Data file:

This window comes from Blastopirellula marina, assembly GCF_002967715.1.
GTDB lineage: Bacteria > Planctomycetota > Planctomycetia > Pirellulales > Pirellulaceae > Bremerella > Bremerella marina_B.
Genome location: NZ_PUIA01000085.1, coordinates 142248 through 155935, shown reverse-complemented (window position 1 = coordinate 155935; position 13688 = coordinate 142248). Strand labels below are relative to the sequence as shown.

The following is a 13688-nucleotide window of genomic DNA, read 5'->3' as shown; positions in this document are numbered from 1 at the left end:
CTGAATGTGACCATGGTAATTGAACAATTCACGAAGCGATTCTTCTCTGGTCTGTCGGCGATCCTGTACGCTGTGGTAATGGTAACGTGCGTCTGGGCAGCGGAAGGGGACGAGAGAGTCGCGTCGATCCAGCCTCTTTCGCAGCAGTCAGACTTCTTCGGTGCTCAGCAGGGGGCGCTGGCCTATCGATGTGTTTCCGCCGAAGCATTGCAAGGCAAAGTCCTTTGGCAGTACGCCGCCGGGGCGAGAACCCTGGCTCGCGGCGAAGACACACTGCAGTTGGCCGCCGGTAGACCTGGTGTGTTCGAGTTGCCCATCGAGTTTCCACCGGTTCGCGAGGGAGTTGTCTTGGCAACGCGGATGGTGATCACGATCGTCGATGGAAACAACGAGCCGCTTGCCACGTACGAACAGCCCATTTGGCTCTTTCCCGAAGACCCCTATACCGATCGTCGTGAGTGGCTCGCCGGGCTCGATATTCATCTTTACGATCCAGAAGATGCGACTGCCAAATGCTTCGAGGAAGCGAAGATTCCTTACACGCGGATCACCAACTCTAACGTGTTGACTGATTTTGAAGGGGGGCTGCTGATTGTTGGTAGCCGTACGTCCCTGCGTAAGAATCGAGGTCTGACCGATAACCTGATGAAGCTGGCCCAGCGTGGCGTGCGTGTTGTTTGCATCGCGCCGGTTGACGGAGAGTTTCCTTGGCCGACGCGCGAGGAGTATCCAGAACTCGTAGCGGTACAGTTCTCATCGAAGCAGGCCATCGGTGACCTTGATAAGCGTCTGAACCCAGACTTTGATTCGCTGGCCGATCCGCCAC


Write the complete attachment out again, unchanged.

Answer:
This window comes from Blastopirellula marina, assembly GCF_002967715.1.
GTDB lineage: Bacteria > Planctomycetota > Planctomycetia > Pirellulales > Pirellulaceae > Bremerella > Bremerella marina_B.
Genome location: NZ_PUIA01000085.1, coordinates 142248 through 155935, shown reverse-complemented (window position 1 = coordinate 155935; position 13688 = coordinate 142248). Strand labels below are relative to the sequence as shown.

The following is a 13688-nucleotide window of genomic DNA, read 5'->3' as shown; positions in this document are numbered from 1 at the left end:
CTGAATGTGACCATGGTAATTGAACAATTCACGAAGCGATTCTTCTCTGGTCTGTCGGCGATCCTGTACGCTGTGGTAATGGTAACGTGCGTCTGGGCAGCGGAAGGGGACGAGAGAGTCGCGTCGATCCAGCCTCTTTCGCAGCAGTCAGACTTCTTCGGTGCTCAGCAGGGGGCGCTGGCCTATCGATGTGTTTCCGCCGAAGCATTGCAAGGCAAAGTCCTTTGGCAGTACGCCGCCGGGGCGAGAACCCTGGCTCGCGGCGAAGACACACTGCAGTTGGCCGCCGGTAGACCTGGTGTGTTCGAGTTGCCCATCGAGTTTCCACCGGTTCGCGAGGGAGTTGTCTTGGCAACGCGGATGGTGATCACGATCGTCGATGGAAACAACGAGCCGCTTGCCACGTACGAACAGCCCATTTGGCTCTTTCCCGAAGACCCCTATACCGATCGTCGTGAGTGGCTCGCCGGGCTCGATATTCATCTTTACGATCCAGAAGATGCGACTGCCAAATGCTTCGAGGAAGCGAAGATTCCTTACACGCGGATCACCAACTCTAACGTGTTGACTGATTTTGAAGGGGGGCTGCTGATTGTTGGTAGCCGTACGTCCCTGCGTAAGAATCGAGGTCTGACCGATAACCTGATGAAGCTGGCCCAGCGTGGCGTGCGTGTTGTTTGCATCGCGCCGGTTGACGGAGAGTTTCCTTGGCCGACGCGCGAGGAGTATCCAGAACTCGTAGCGGTACAGTTCTCATCGAAGCAGGCCATCGGTGACCTTGATAAGCGTCTGAACCCAGACTTTGATTCGCTGGCCGATCCGCCAC